Judicial watchdog Ed Murnane long has been critical of Madison County’s reputation as a plaintiff’s paradise in big-money lawsuits, and he knew changing that would take baby steps.
So it was little wonder that the chief of the Illinois Civil Justice League, which sides with business and the insurance industry in fighting for caps on damages and other lawsuit reforms, was encouraged when a jury rejected a widower’s request for tens of millions of dollars in damages against Merck & Co. in the death of his wife.
Jurors disagreed with Frank Schwaller’s claims that the drug-making giant’s painkiller Vioxx caused his wife’s collapse and sudden death in 2003, instead ruling Tuesday that Patty Schwaller’s demise more likely resulted from the 52-year-old Granite City woman’s own poor health, including obesity, diabetes and high blood pressure.
Murnane acknowledged Wednesday that jurors might have sided with Merck because Frank Schwaller’s case wasn’t persuasive enough _ not to prove this county just east of St. Louis didn’t deserve being stigmatized by some as a “judicial hellhole.”
Even so, Murnane believes the verdict may be a ‘”atershed” for Madison County and the nation’s perception of it.
“This is just a good, positive sign. There is no doubt,” he said. While “it certainly doesn’t erase all of the concern and distrust people have had,” the county needs to sustain the momentum and “the image of fairness.”
For years, Madison County has been known as a place where lawyers from across the country file cases hoping for big payouts involving everything from asbestos exposure to medical malpractice.
In March 2003, a Madison County judge issued a $10.1 billion verdict favoring smokers who sued Philip Morris USA in a class-action lawsuit involving “light” cigarettes. The Illinois Supreme Court later threw out that ruling, and the nation’s high court last November let that decision stand.
President Bush visited here in January 2005 as a backdrop to pressure Congress to pass legislation limiting jury awards for medical malpractice. And in August 2005, Gov. Rod Blagojevich came to Madison County to sign a law seeking to hold down medical malpractice costs for doctors by limiting the amount of money people can collect in lawsuits against hospitals and physicians.
But Madison County Circuit Judge Daniel Stack, who oversaw the Vioxx trial, said the county does not deserve the label given by detractors, including the American Tort Reform Association, as a “judicial hellhole.”
The judge dismissed the moniker, also applied to neighboring St. Clair County, as the “childish and unfair” creation of a group with a political agenda.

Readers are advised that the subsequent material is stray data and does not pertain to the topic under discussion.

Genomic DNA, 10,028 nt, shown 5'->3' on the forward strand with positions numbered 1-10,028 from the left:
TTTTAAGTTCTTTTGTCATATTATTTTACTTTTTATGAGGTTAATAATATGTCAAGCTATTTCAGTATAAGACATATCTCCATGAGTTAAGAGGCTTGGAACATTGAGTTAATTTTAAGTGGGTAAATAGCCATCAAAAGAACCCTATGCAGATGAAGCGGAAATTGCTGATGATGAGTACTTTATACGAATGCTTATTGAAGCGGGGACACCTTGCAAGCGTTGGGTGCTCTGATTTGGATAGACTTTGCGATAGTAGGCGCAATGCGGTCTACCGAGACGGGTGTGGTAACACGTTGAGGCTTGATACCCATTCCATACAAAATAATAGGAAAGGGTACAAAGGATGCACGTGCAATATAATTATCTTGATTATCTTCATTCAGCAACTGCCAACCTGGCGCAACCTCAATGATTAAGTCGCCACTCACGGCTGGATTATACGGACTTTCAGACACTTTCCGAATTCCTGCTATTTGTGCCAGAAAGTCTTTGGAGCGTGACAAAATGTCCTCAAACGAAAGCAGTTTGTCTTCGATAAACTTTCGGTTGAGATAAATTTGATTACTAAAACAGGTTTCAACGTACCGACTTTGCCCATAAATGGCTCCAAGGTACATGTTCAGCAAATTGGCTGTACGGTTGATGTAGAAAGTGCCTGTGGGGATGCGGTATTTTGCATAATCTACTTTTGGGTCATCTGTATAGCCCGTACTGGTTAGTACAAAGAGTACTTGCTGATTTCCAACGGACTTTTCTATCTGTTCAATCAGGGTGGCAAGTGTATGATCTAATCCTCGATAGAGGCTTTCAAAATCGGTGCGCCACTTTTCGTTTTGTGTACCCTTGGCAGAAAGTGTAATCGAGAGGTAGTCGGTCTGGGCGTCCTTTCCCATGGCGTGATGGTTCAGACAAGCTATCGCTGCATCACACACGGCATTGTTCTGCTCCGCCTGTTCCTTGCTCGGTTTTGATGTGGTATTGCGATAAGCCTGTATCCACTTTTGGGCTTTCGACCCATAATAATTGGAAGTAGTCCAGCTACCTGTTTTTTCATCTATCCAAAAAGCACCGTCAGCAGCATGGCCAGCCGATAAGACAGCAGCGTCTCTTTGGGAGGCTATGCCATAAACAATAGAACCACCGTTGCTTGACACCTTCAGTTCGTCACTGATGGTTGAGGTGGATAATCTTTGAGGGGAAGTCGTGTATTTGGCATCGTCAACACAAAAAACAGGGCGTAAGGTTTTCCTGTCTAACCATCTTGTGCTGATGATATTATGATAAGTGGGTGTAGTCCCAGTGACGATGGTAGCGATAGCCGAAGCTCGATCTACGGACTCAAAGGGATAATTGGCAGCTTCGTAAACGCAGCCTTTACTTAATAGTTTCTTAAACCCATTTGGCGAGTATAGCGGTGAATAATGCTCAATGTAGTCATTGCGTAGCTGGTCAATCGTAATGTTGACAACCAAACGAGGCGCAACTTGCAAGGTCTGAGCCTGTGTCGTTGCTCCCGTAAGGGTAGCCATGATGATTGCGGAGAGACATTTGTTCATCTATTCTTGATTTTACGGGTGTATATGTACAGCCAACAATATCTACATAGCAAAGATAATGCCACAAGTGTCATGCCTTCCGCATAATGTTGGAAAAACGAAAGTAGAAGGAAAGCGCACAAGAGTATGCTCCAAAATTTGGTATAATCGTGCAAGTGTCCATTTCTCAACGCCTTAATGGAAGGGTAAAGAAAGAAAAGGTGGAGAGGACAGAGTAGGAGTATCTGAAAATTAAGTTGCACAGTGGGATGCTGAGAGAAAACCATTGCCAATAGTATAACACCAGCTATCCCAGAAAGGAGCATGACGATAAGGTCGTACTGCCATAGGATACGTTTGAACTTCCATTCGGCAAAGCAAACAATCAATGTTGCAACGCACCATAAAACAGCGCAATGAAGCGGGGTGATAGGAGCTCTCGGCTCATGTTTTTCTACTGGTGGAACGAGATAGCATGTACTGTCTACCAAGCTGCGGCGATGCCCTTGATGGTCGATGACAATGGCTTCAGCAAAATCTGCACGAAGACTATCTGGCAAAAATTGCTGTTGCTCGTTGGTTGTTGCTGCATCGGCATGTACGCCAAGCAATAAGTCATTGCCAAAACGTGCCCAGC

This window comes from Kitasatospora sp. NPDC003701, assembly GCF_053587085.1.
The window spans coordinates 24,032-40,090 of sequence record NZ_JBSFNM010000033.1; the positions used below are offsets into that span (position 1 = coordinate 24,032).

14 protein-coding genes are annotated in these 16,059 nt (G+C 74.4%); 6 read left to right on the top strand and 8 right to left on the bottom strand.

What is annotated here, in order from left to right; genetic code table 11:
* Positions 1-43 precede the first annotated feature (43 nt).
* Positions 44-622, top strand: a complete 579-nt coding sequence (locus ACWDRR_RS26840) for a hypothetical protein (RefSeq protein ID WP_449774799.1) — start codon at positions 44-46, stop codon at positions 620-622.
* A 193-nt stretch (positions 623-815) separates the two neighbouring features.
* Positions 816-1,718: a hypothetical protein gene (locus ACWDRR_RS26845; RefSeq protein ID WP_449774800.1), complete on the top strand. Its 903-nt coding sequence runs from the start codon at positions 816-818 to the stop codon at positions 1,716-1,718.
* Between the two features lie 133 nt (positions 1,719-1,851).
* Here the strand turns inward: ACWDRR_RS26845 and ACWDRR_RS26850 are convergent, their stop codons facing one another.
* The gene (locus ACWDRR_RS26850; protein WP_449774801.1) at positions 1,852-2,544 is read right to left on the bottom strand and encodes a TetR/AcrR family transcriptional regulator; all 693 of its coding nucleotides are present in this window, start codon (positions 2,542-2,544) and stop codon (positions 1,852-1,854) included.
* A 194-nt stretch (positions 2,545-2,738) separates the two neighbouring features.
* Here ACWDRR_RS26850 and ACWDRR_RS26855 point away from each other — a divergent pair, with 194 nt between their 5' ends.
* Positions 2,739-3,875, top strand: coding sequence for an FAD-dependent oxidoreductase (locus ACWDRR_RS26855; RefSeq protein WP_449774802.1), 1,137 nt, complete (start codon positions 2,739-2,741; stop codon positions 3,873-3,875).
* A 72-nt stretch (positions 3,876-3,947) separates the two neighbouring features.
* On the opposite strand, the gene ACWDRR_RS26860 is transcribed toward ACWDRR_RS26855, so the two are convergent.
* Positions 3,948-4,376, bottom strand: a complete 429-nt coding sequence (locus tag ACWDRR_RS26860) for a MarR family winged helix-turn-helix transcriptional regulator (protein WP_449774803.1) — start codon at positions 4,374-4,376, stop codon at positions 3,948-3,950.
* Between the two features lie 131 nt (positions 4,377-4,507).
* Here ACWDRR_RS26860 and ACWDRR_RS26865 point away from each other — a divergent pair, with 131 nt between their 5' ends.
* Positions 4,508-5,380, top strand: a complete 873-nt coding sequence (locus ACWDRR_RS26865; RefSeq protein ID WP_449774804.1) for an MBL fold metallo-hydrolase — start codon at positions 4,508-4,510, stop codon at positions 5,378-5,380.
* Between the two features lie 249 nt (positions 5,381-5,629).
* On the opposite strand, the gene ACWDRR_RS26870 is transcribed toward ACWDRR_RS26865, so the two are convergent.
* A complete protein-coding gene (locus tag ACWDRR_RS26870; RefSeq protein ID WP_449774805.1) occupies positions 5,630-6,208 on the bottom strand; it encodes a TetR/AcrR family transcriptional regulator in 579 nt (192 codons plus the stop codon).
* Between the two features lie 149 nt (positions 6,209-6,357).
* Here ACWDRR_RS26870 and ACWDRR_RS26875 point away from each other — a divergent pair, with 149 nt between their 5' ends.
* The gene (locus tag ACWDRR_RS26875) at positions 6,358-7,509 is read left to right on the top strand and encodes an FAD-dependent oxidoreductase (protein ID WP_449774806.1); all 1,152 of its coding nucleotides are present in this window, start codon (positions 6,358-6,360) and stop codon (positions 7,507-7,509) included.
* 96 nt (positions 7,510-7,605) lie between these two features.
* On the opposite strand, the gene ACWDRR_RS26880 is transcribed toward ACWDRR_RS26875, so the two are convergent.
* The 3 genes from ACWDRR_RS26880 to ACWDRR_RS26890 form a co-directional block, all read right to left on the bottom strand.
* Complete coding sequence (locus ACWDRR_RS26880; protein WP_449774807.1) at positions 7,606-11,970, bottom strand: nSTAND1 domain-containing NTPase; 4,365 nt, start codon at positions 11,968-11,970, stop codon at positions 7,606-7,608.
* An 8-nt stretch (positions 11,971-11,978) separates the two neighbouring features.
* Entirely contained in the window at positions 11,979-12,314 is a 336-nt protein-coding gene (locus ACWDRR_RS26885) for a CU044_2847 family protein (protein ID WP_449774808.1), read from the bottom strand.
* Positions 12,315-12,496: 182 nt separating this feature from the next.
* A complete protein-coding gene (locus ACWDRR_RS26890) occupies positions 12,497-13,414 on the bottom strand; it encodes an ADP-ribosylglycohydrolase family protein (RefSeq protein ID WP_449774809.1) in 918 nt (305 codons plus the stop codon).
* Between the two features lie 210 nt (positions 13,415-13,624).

“I unequivocally reject it,” he said. “I certainly understand that things have occurred in Madison County that have brought these people down on us. (But) to me, a judicial hellhole is a place where no one could get any justice; that’s not the case.”
Under the watch of Ann Callis, Madison County’s chief judge since last May, reforms cheered by Murnane and others are under way.
Murnane said recent local rules adopted by Madison County judges that make it tougher for plaintiffs, particularly from out-of-state, to file cases here and moving some cases to arbitrators have weeded out frivolous lawsuits and helped speed cases along.
“I don’t think any of the judges who practice here like to hear that (hellhole) term over and over,” Callis said. ”We believed as a group there were some positive steps we would take to abrogate that label, and in many instances I believe we have.”
Numbers show improvement. Major civil cases _ those seeking at least $50,000 _ last year totaled 1,145, down from 1,297 in 2005, 1,439 in 2004 and 2,102 in 2003. Asbestos lawsuits dropped to 325 last year, nearly one-third of the 953 such cases in 2003. There were three class-action filings in 2006; just three years before that, there were 106.
Even the American Tort Reform Association has taken notice.
In announcing its yearly “judicial hellholes” ranking, the group in December put Madison County fifth, improved from fourth the previous year after two years atop the list. The association credited the county with “extraordinary changes” in the past two years that significantly improved fairness, warranting the county’s move from “from the worst-of-the-worst to purgatory.”
“We have seen clear improvements in Madison County by some of the trial judges, and we commend that,” Victor Schwartz, the group’s general counsel, said Wednesday. In the Vioxx case, “there was a fair trial in an area where a few years ago one could not get a fair trial.”
But shedding the hellhole image doesn’t appear imminent.
“Such a reputation does not fade fast,” the group’s Web site reads, “and civil defendants still shiver at the prospect of facing a lawsuit in Madison County.”
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